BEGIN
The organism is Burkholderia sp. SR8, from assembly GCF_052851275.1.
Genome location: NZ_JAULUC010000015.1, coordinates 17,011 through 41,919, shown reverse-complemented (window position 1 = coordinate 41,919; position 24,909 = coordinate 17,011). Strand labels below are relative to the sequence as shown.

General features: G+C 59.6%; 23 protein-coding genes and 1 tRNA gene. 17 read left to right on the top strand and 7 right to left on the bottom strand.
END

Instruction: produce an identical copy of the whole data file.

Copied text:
The organism is Burkholderia sp. SR8, from assembly GCF_052851275.1.
Genome location: NZ_JAULUC010000015.1, coordinates 17,011 through 41,919, shown reverse-complemented (window position 1 = coordinate 41,919; position 24,909 = coordinate 17,011). Strand labels below are relative to the sequence as shown.

General features: G+C 59.6%; 23 protein-coding genes and 1 tRNA gene. 17 read left to right on the top strand and 7 right to left on the bottom strand.